Many years of happy memories have been created at the family log cabin. Parents often want to keep tradition alive and pass the cabin down to their children. Sometimes parents discover that while their children may have expressed an interest in keeping the cabin in the family after their parents’ deaths, not all of the children have the same level of interest. The daughter may have fond recollections of baking with mom in the kitchen and fishing with dad at the nearby pond while the son only remembers mosquitoes and spotty Wi-Fi. Unless carefully planned, a gift that is intended to bring joy can cause tension and discord among family members.
To avoid potential strife, parents should have conversations with their heirs about expectations and interests. Since the parents won’t be around to referee disagreements, put a framework in place ahead of time. Some of the issues parents should address are:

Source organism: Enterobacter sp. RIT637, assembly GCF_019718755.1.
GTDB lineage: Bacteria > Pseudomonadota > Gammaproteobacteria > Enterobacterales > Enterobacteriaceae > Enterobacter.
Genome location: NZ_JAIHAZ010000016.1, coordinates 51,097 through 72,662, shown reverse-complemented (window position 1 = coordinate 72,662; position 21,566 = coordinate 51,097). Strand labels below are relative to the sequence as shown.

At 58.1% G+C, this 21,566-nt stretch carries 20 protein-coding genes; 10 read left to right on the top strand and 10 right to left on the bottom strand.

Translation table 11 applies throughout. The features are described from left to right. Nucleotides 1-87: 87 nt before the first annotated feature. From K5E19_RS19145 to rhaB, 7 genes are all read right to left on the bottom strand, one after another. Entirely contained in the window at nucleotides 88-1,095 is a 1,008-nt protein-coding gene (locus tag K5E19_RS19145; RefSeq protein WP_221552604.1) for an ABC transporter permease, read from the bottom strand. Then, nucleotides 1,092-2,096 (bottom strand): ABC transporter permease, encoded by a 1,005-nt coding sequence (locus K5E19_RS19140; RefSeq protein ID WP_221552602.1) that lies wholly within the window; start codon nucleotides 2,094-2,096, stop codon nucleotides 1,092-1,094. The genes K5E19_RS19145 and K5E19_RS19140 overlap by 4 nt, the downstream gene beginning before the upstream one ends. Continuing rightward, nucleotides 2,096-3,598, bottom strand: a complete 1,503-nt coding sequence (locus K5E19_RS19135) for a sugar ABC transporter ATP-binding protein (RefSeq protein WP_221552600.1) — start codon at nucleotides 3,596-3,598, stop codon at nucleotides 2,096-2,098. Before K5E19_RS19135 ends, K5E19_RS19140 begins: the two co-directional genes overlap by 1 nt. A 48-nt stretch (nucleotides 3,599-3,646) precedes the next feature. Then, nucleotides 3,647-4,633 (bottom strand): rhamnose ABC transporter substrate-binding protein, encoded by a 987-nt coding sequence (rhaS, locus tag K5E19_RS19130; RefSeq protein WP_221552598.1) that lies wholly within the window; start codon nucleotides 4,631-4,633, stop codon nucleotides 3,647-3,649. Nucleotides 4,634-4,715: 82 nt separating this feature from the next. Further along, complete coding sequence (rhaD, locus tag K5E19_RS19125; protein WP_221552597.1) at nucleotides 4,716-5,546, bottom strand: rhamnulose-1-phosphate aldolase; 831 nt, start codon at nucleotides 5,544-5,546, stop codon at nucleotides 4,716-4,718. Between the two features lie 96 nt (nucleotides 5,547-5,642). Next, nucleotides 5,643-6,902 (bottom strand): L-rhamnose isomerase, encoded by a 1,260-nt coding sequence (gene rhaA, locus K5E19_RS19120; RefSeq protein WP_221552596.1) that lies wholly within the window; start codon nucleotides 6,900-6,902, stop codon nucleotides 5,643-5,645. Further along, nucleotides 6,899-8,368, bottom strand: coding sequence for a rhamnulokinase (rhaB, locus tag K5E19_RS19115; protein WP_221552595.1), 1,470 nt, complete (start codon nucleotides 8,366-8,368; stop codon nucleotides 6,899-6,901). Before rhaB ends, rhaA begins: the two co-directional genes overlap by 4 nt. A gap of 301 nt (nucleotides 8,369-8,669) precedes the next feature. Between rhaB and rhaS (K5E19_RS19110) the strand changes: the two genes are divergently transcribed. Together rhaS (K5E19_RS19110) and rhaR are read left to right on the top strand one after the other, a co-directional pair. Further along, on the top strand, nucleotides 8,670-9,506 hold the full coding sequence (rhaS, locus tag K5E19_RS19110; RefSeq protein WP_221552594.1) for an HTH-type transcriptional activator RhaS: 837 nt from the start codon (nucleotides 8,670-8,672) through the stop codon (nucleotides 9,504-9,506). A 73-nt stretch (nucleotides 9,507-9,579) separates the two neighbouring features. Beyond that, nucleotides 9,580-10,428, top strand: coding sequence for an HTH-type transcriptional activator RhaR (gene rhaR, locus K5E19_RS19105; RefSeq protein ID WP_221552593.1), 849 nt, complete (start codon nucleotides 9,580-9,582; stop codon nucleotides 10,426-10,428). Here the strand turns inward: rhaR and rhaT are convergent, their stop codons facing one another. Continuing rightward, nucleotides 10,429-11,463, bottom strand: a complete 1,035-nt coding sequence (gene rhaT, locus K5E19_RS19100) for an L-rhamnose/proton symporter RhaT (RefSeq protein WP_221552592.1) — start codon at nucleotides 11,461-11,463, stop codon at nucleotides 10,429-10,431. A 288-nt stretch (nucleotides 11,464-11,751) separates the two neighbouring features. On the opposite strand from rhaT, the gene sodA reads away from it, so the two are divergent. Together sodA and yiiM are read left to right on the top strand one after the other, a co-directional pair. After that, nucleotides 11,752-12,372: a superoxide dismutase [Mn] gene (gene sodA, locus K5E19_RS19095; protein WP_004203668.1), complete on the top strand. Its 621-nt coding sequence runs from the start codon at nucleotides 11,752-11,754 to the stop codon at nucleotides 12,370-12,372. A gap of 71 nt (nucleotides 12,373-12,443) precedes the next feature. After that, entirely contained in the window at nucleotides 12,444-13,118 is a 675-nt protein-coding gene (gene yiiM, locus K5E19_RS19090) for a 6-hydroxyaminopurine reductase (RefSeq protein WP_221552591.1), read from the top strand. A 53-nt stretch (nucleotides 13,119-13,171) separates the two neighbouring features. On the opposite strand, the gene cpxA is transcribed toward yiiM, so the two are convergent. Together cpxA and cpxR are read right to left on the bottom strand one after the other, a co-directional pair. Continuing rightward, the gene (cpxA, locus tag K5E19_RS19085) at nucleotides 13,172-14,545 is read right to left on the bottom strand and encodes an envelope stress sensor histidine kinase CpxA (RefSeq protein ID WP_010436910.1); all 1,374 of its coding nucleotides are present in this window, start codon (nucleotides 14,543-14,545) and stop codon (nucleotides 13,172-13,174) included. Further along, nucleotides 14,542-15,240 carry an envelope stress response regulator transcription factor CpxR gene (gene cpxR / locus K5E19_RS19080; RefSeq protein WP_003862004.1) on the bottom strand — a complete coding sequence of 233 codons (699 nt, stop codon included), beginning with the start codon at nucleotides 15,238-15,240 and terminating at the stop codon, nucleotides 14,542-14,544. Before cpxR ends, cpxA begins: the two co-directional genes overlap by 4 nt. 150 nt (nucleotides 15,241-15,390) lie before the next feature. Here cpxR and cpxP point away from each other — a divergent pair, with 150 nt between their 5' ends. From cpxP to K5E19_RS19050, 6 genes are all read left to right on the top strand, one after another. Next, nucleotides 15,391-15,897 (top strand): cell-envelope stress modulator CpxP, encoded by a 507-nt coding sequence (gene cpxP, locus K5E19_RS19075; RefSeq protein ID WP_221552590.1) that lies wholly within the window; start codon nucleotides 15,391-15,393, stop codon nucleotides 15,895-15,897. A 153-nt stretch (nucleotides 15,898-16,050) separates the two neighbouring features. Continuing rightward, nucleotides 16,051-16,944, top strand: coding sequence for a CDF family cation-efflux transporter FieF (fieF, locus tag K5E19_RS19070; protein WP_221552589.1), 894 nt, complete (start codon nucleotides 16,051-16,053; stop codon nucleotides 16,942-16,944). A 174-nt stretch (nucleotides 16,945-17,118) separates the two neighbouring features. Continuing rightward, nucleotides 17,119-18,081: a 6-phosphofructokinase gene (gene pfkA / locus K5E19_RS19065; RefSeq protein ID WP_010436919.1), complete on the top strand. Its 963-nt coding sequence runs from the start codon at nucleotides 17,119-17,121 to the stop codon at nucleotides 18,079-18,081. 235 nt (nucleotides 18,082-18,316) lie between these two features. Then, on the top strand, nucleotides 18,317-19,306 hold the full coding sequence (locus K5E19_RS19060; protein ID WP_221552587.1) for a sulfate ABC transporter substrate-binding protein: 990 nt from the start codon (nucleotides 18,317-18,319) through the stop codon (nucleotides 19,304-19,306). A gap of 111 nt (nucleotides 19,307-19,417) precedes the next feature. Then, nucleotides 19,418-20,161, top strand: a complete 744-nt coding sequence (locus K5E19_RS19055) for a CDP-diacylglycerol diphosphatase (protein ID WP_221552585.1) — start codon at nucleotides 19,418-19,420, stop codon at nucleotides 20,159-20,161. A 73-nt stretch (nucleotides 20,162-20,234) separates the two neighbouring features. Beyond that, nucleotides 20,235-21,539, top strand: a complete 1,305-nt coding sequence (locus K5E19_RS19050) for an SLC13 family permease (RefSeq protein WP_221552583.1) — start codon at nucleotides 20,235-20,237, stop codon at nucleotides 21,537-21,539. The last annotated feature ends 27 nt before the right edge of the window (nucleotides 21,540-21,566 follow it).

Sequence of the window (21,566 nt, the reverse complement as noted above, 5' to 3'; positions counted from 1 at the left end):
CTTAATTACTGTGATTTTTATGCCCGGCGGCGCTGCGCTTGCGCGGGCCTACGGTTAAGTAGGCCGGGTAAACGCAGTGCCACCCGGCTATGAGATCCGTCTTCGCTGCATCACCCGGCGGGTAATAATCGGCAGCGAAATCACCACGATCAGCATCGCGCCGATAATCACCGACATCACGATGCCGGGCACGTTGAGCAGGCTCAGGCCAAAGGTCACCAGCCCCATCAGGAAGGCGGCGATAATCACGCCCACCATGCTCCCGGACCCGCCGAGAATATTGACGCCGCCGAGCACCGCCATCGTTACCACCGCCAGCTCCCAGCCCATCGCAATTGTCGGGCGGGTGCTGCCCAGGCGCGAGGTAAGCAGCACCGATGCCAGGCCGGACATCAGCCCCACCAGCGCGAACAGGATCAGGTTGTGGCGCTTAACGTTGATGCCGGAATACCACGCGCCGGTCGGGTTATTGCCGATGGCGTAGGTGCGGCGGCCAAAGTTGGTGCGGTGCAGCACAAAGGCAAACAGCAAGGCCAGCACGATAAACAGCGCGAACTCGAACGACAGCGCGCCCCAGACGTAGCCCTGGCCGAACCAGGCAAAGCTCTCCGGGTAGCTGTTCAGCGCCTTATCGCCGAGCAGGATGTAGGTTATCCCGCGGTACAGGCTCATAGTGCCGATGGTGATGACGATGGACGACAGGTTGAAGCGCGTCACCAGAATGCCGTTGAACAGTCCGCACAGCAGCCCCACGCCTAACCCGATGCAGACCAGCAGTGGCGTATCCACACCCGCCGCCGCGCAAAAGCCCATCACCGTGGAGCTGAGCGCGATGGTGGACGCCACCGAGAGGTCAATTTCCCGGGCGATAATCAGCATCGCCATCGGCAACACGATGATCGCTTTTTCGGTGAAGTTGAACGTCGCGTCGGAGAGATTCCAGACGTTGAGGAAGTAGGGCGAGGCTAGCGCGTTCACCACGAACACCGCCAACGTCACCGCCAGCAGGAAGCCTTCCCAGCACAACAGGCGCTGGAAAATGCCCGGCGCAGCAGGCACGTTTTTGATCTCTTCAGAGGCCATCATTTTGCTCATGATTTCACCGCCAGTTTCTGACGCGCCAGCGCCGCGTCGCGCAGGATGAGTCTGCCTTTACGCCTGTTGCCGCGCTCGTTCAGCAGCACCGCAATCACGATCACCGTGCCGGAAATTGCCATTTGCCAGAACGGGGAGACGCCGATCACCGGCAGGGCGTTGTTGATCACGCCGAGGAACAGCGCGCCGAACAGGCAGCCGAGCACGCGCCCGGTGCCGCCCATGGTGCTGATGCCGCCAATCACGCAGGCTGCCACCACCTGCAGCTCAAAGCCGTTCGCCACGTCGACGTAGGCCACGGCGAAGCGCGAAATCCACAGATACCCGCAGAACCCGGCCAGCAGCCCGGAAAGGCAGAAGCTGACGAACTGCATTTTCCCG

- What if one child wants to sell and the other does not?
- Will each child get an equal share?
- Will ongoing expenses such as maintenance, insurance and taxes be divided equally or based on cabin usage?
- What happens if someone’s financial situation changes because of divorce or bankruptcy?
- What are the consequences if someone doesn’t pay their share?
- Are there cabin rules regarding guests, pets, smoking, etc.
- How will scheduling be managed?
- How should the children handle passing the cabin to the next generation. Co-ownership among cousins can be even more problematic than among siblings.
Investigate the financial and tax consequences as well. Is it best for parents to include the log cabin in their wills or create a trust? Another option is selling or gifting the cabin to the heirs while they are still living. Some states offer Transfer on Death deeds. Consult an attorney for informed estate planning.